Pro-independence unity and pacts with Socialists dominate TV debate

Proposals for common independence front in congress gets cool reception, while candidates accuse Sánchez of seeking allies on the right

Representatives of Catalan political parties who took part in the TV3 debate ahead of the November 10 general election (by Miquel Codolar)
Representatives of Catalan political parties who took part in the TV3 debate ahead of the November 10 general election (by Miquel Codolar) / ACN

ACN | Barcelona

November 6, 2019 12:36 PM

How the pro-independence parties should respond to the jailing of Catalan leaders, and what agreements Spain's Socialist Party might seek to secure a majority were two of the main points discussed in Tuesday night's election debate on Catalonia's television channel, TV3.

The main candidates in Catalonia contesting the November 10 general election turned out for the debate, and as might have been expected, it was the representatives of the parties in favor of independence and those from the unionist parties who butted heads most.

However, there was also a lack of consensus between the pro-independence parties themselves, and the proposal by Junts per Catalunya (JxCat) for them to use their seats in the Spanish congress to form a common front received a mixed response.

"We propose guaranteeing a large pro-independence group in congress, with all MPs together. It'd be a new voice in congress, with all the accents of the independence camp and without the divisions we have suffered from so far," said JxCat's Laura Borràs.

Yet, Mireia Vehí from Candidatura d'Unitat Popular (CUP) shot down the proposal. "We don't think the more pro-independence seats in congress, the closer we'll be to a democratic solution," she said, pointing out that the Socialists have ruled out self-determination.

Gabriel Rufián of Esquerra Republicana (ERC), whose party is in government in Catalonia with JxCat, did not address Borràs' suggestion during the whole debate, even after the JxCat candidate specifically asked him to do so after the first commercial break.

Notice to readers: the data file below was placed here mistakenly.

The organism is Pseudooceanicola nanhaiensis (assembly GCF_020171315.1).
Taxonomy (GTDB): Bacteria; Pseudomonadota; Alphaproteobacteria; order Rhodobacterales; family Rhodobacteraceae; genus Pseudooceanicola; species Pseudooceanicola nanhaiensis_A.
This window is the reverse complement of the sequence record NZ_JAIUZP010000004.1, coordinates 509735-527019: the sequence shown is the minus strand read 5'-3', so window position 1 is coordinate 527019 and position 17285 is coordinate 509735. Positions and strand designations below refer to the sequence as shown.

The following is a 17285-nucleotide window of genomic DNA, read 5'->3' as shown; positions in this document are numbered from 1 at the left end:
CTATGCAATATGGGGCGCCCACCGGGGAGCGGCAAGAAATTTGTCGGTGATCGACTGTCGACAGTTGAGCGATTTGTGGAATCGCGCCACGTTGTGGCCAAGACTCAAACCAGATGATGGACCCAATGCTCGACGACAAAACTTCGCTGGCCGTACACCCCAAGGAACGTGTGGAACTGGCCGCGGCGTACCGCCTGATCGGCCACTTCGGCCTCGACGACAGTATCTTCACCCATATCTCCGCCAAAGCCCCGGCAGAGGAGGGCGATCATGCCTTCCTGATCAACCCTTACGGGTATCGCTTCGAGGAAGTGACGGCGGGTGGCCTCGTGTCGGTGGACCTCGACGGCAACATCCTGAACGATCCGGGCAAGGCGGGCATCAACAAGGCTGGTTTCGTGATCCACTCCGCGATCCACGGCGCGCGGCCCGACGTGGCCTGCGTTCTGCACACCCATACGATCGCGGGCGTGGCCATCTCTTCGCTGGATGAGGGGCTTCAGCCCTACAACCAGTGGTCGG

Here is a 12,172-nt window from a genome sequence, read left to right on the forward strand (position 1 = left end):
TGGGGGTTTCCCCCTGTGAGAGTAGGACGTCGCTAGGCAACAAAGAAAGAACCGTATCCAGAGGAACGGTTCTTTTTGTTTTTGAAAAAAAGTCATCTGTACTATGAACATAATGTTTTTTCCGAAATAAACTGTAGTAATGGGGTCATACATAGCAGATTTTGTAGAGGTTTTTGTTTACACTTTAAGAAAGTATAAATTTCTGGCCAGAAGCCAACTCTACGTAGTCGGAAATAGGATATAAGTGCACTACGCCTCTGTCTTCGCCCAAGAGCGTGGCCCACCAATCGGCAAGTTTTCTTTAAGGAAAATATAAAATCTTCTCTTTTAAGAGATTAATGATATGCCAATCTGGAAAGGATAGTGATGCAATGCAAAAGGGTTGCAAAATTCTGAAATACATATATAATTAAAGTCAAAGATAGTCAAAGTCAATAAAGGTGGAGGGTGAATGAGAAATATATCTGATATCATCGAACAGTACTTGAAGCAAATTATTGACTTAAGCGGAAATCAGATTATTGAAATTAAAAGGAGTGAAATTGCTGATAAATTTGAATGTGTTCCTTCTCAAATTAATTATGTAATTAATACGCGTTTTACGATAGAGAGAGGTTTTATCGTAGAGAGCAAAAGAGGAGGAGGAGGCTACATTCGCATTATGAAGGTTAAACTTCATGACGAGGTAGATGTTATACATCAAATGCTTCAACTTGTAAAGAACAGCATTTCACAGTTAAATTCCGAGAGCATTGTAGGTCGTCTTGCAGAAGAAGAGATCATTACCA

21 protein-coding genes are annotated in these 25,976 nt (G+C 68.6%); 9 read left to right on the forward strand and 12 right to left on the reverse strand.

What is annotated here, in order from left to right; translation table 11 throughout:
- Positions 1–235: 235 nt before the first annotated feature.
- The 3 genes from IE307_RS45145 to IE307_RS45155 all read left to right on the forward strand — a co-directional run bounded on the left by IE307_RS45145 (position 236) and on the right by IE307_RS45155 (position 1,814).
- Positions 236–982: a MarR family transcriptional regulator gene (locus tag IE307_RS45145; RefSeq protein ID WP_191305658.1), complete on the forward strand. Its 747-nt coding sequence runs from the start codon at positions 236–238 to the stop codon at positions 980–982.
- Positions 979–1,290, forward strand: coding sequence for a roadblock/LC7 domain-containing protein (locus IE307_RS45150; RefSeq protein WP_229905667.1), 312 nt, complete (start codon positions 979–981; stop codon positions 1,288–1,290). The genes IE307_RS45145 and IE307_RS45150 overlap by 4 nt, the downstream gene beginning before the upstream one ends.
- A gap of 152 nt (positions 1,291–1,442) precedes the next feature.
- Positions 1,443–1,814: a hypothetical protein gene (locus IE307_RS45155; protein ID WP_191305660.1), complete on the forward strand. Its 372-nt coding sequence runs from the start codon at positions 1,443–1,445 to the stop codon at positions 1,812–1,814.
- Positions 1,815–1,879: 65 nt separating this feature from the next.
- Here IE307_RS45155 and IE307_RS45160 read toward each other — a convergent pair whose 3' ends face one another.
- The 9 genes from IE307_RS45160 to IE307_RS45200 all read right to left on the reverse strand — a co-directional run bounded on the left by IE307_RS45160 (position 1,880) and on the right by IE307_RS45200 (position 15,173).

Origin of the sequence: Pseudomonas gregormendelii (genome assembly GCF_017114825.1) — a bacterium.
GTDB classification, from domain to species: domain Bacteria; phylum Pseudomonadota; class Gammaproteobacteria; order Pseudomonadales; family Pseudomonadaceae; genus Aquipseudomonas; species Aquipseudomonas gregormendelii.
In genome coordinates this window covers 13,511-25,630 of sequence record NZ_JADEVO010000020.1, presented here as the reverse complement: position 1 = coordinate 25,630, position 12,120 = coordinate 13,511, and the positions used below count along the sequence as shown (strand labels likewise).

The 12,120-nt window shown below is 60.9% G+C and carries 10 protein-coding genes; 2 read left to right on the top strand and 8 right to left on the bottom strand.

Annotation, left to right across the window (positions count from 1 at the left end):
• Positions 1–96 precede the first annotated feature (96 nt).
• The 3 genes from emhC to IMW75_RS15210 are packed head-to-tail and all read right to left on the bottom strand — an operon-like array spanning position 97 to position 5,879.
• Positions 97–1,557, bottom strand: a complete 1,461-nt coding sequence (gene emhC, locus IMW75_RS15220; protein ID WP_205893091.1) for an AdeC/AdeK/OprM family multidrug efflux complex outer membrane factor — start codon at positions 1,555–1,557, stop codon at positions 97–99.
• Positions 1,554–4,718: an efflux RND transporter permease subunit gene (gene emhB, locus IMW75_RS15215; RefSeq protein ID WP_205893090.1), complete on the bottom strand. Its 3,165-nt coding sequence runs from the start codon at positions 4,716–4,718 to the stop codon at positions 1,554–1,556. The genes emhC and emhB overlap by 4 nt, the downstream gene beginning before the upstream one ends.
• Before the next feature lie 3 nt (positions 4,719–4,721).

Socialists and the right

Meanwhile, how Pedro Sánchez's Socialist Party (PSOE) might go about securing enough support in the chamber to form a functioning government should PSOE win the election without a majority, as it did in April's election, was another key point discussed.

Candidate for the Catalan Socialist Party (PSC), José Zaragoza, warned that "Sánchez's defeat would mean victory for [Pablo] Casado and [Santiago] Abascal," the heads of the conservative People's Party (PP) and the far-right Vox party, respectively.

Zaragoza also denied Rufián's accusation that Sánchez's meetings with the heads of the unionist PP and Ciudadanos (Cs) parties was tantamount to "asking for the votes of the right." "We pledge not to reach an agreement with PP," said the PSC candidate. 

Jaume Asens, the candidate for En Comú Podem, also attacked the Socialists for failing to achieve a left-wing coalition following April's election - which led Sánchez to call this snap election - accusing PSOE of "looking to the right" and even "imitating" PP and Cs.


Yet, the PP candidate Cayetana Álvarez de Toledo, said Sánchez's refusal to rule out an agreement with ERC, means he is interested in pacting with the republican party: "PSC is here to openly confess and tie up the operation, saying it wants an agreement," she said.

The candidate for Vox, Ignacio Garriga, agreed that an understanding with ERC was PSOE's preference, and he punctuated his comments showing photographs of former Socailist presidents alongside previous Catalan leaders, such as Jordi Pujol and Artur Mas.

As for Cs' Inés Arrimadas, she reiterated her party's determination to "stop nationalism in its tracks," and insisted it was something neither PSOE or PP are capable of. "If the same parties continue, nationalism will continue out of control," she said.